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How to change your company culture to improve CX | B2B Marketing

For many businesses, the lens of internal culture needs to refocus on CX. Molly Raycraft investigates the most successful way to do this.

B2B marketers often don’t like to draw similarities to their B2C counterparts, yet both should have their customers at the heart of the company. Industry experts – CMO of Finastra Martin Häring, head of brand and internal communications at DNV GL Rob Coveney, and senior director of marketing at Cisco Emma Roffey – offer their tips on how to instil CX as a primary focus.

A customer focus should be at the heart of B2B businesses

Providing a quality CX can build trust and a healthy rapport between your company and clients. Just because your customers are those in the corporate field doesn’t mean they’ll be any more satisfied with shoddy communication and unwillingness to co-operate.

“B2B is no different from B2C in that we need to put ourselves in our customers’ shoes and break through the clutter, confusion and noise. If you are CX-focused, you’re helping them through the decision-making cycle and making their lives easier,” explains Emma.

Despite whatever product or service you are selling, you need to know what the customer wants. “It is extremely important that people have an ongoing dialogue with customers, listening to their specific needs, understanding their challenges and identifying new opportunities to work together,” says Rob.

Many companies slide into a heavy emphasis on functions and product lines instead of the consumer. Something Martin warns to steer clear of: “This is a false economy and should be avoided. It can result in a very siloed approach to business growth that neglects customer satisfaction.”

The benefits of having a customer-focused workforce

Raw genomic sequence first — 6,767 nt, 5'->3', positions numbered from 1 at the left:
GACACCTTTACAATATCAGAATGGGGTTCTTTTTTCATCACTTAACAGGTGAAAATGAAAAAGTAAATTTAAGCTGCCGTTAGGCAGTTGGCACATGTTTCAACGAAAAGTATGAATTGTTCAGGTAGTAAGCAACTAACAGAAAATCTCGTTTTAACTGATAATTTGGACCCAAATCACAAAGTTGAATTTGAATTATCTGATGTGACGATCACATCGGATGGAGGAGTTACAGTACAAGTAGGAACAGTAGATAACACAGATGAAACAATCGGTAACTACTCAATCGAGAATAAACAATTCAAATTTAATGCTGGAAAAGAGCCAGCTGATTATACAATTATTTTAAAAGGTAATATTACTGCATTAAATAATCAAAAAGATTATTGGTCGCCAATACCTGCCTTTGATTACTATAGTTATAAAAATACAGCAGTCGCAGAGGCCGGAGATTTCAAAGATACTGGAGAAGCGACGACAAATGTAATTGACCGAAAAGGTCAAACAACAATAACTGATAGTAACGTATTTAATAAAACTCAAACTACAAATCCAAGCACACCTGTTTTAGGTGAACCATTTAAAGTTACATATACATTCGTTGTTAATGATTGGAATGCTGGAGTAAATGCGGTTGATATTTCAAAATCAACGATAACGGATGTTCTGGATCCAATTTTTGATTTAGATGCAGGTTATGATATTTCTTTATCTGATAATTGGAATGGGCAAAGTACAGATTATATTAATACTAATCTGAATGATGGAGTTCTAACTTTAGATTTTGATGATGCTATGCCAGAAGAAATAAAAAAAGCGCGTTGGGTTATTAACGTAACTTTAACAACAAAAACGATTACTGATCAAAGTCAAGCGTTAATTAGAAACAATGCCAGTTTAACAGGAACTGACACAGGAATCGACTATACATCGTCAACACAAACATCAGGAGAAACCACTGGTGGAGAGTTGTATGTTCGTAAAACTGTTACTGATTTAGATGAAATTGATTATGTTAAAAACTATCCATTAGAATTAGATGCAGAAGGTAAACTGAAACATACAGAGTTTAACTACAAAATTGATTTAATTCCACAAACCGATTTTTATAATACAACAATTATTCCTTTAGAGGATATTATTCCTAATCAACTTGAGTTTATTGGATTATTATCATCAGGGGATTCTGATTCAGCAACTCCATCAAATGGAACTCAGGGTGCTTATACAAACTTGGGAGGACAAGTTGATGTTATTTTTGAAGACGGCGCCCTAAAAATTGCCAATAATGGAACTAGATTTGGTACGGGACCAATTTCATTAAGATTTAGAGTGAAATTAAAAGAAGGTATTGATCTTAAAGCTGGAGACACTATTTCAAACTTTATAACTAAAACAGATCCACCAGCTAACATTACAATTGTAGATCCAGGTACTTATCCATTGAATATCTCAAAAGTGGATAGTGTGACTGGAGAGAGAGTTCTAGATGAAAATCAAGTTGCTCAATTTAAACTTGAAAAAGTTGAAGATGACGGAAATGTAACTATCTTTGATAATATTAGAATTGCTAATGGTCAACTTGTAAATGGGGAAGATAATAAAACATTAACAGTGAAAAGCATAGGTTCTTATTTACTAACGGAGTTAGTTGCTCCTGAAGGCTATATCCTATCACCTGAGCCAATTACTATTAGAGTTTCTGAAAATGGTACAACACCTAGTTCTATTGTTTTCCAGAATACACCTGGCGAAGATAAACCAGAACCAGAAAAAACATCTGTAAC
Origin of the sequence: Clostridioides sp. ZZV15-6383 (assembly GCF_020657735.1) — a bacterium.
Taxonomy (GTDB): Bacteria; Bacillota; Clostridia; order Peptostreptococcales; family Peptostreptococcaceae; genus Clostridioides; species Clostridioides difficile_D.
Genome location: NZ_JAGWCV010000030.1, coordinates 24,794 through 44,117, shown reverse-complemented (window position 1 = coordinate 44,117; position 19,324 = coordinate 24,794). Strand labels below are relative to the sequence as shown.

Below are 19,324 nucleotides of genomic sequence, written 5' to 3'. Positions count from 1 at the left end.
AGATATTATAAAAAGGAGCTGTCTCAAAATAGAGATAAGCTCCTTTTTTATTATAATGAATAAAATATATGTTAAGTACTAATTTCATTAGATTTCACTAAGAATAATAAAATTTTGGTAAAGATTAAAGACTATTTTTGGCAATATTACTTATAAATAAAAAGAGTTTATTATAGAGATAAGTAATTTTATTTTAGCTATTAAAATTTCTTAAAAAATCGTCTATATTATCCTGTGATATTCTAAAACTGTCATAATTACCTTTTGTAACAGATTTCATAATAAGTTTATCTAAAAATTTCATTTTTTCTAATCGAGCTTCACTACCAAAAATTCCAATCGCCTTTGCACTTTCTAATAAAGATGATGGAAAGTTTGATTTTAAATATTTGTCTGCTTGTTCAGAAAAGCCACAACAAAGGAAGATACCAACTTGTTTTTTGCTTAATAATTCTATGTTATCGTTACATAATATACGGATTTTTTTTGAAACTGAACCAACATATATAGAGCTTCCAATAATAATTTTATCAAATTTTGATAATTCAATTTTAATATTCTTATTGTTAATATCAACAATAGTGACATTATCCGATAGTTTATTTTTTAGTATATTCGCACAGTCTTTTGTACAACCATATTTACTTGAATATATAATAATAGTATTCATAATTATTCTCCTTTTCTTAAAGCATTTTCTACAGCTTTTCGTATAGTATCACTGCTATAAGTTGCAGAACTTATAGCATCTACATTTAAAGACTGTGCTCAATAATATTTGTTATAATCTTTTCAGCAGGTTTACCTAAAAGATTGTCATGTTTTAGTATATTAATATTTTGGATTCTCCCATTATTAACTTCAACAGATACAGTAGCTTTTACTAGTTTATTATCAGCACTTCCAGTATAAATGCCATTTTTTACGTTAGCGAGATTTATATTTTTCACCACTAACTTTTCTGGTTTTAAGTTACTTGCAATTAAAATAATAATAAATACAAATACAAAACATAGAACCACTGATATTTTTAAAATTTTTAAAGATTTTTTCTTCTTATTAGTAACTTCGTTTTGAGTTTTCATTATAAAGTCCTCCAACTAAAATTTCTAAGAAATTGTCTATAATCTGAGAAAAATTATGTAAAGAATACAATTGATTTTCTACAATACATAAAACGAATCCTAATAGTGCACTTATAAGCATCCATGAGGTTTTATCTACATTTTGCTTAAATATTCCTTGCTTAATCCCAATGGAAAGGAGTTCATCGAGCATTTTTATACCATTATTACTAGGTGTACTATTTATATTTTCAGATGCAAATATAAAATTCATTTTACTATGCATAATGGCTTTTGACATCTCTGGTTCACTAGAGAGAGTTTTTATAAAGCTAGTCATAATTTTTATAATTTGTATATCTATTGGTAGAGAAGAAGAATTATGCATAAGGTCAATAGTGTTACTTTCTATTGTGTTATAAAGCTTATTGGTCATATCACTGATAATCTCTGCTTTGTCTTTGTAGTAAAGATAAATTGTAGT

Martin highlights that if a workforce is striving to meet the needs of its consumers, they’re ensuring repeat business. “Customers are in effect a business’ most important influencers. The more the workforce engages with them, the less likely they are to speak with competitors.”

He also warns that companies shouldn’t forget their clients are experts. Higher engagement with them ensures you can give the workforce truthful feedback on their expectations.

“Inviting customers into the early stages of product service development will create opportunities for co-innovation, allowing businesses to better tailor their services to them and up-sell. Showing customers they are respected as experts and advisors will also deepen the relationship a business has with them, proving they are at the heart of their business.”

Emma is confident there aren’t any downsides to having a customer-centric approach, while the benefits are many, including “improved teamwork, fewer silos, marketing effectiveness and efficiency and creating content more fit for purpose”.

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“We need to put ourselves in our customers’ shoes and break through the clutter, confusion and noise. If you are CX-focused, you’re helping them through the decision-making cycle and making their lives easier”

Drive the change and be patient for methods to bring results

The best methods to implementing a successful and long lasting transition involve getting senior management on board, consistent internal communication and ensuring a cross-functional approach – all things that can’t be built overnight.

A refocus on CX needs to be dispersed from the top downwards.

Getting approval from senior leadership is the first step to implementing this approach.  Martin explains “[they] must demonstrate commitment to a customer-first strategy and explain the implications of failing to the wider organisation.” A good way to achieve this is by recognising good work from teams in light of the company’s focal change – a ‘show and tell’ technique, which Emma embraces.